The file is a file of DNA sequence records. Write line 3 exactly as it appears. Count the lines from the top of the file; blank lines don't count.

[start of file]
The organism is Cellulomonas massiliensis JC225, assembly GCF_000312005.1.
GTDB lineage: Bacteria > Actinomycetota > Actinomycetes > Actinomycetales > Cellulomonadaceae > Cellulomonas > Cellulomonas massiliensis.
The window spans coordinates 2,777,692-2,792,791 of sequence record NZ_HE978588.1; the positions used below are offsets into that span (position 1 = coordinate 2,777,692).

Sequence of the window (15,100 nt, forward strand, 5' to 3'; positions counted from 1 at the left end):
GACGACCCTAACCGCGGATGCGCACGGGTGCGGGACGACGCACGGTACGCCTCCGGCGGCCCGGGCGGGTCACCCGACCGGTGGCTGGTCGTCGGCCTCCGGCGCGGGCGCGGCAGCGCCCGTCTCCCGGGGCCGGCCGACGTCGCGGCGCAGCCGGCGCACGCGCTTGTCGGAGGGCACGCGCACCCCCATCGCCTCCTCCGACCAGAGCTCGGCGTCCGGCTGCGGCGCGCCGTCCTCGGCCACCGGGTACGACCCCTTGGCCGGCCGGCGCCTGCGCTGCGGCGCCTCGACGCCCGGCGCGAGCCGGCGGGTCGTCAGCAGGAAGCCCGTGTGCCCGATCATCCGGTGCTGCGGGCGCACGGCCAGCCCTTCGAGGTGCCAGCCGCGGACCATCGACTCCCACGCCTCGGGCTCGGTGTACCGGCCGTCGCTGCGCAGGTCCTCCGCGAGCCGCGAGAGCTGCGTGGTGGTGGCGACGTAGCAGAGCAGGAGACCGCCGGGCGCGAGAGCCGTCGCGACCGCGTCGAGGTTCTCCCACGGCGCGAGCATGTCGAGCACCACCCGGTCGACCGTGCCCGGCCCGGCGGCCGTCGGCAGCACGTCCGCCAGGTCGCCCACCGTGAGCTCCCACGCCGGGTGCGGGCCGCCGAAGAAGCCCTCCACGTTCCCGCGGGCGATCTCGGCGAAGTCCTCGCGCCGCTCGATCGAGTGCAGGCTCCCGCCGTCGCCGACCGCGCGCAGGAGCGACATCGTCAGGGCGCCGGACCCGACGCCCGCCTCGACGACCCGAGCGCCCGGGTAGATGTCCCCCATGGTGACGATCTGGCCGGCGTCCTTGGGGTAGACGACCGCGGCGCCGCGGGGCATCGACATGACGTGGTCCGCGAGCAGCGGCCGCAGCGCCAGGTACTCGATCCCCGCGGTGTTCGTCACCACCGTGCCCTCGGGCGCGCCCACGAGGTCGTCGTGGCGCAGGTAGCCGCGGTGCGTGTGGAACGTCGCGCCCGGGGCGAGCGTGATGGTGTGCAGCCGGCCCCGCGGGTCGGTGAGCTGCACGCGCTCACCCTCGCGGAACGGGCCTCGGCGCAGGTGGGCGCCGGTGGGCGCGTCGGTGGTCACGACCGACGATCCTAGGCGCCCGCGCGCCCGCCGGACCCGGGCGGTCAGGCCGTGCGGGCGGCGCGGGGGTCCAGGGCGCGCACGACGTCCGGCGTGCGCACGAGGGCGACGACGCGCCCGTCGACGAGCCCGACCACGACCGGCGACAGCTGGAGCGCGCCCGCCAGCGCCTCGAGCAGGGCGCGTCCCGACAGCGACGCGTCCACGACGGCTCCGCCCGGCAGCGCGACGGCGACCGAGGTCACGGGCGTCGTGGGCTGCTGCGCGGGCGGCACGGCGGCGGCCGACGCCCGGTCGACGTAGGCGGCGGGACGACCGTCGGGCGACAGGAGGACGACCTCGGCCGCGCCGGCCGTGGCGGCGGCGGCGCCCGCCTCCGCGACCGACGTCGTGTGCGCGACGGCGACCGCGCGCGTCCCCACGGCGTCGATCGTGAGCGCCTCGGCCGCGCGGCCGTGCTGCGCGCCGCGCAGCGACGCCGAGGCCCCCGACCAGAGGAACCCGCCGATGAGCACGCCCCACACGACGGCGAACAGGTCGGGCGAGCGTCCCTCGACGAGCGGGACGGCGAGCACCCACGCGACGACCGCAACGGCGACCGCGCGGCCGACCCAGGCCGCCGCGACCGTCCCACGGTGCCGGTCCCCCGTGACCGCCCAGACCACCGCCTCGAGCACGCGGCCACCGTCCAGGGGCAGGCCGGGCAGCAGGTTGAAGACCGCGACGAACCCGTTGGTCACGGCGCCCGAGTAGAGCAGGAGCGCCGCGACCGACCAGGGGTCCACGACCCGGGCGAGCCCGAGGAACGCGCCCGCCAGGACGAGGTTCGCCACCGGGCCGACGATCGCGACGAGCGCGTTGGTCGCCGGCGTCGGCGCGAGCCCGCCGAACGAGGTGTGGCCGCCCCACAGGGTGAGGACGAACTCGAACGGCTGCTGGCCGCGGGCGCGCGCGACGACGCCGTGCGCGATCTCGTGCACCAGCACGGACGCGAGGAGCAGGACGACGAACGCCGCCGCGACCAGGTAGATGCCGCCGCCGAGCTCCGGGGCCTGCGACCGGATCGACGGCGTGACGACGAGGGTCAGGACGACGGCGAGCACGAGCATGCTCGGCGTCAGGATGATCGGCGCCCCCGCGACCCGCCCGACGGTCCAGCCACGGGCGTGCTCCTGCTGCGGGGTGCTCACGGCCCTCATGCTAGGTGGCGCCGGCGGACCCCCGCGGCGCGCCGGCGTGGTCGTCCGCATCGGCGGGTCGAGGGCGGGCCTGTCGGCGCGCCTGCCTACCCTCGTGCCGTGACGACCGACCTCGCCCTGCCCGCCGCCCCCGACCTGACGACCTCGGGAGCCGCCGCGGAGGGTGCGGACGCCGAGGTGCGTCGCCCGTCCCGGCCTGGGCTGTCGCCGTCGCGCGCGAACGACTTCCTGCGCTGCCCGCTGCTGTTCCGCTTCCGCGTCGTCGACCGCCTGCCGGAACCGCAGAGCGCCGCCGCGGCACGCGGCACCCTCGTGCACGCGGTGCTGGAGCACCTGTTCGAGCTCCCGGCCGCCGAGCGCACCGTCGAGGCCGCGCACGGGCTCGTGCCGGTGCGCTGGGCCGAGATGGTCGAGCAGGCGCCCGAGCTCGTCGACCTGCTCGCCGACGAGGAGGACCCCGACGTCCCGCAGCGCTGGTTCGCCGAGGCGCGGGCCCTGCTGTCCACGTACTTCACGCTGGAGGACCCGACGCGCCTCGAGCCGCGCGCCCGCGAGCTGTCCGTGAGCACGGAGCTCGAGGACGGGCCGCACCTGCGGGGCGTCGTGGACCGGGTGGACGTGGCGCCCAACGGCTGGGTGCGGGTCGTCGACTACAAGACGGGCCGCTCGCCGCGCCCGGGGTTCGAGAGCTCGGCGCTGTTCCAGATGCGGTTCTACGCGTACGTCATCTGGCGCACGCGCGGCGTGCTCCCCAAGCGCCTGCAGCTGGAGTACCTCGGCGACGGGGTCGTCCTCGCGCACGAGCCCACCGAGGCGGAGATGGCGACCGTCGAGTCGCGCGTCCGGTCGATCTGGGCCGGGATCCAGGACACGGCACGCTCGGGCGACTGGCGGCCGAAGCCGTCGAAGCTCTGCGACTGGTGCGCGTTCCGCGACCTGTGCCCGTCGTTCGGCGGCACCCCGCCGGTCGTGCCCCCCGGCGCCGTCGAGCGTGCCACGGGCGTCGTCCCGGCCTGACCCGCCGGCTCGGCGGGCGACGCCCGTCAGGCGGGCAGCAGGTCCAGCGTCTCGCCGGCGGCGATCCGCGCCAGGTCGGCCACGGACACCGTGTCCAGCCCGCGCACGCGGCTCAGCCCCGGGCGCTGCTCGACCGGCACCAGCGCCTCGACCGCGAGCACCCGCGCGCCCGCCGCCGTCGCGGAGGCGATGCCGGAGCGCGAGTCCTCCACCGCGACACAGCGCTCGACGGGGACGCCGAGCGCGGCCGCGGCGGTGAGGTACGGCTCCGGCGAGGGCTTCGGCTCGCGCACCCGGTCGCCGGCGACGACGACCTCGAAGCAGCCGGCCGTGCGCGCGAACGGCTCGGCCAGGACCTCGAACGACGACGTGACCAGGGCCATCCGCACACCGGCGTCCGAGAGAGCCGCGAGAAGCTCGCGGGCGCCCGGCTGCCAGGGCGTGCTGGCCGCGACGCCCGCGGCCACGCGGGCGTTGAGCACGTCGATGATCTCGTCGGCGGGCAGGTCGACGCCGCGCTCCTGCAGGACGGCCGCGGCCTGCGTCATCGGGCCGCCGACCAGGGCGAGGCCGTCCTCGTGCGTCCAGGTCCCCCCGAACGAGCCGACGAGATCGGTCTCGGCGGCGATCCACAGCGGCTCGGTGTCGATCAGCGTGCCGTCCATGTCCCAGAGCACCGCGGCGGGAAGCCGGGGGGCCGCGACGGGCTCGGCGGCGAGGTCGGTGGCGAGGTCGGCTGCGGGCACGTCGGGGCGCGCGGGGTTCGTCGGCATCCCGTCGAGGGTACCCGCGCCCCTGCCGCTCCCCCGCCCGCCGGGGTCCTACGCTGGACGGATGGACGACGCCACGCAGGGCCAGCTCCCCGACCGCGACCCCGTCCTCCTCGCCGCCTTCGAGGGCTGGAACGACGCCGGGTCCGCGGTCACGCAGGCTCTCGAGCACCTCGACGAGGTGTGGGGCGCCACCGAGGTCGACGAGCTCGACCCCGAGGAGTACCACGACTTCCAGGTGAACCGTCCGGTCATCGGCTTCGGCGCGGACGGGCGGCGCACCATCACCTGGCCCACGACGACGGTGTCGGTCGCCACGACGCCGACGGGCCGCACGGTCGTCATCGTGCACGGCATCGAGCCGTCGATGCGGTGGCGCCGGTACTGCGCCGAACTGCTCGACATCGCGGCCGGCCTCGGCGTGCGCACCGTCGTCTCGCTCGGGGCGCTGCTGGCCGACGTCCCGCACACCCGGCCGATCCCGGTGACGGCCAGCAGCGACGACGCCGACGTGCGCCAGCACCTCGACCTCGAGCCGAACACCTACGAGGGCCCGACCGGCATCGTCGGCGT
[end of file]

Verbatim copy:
The window spans coordinates 2,777,692-2,792,791 of sequence record NZ_HE978588.1; the positions used below are offsets into that span (position 1 = coordinate 2,777,692).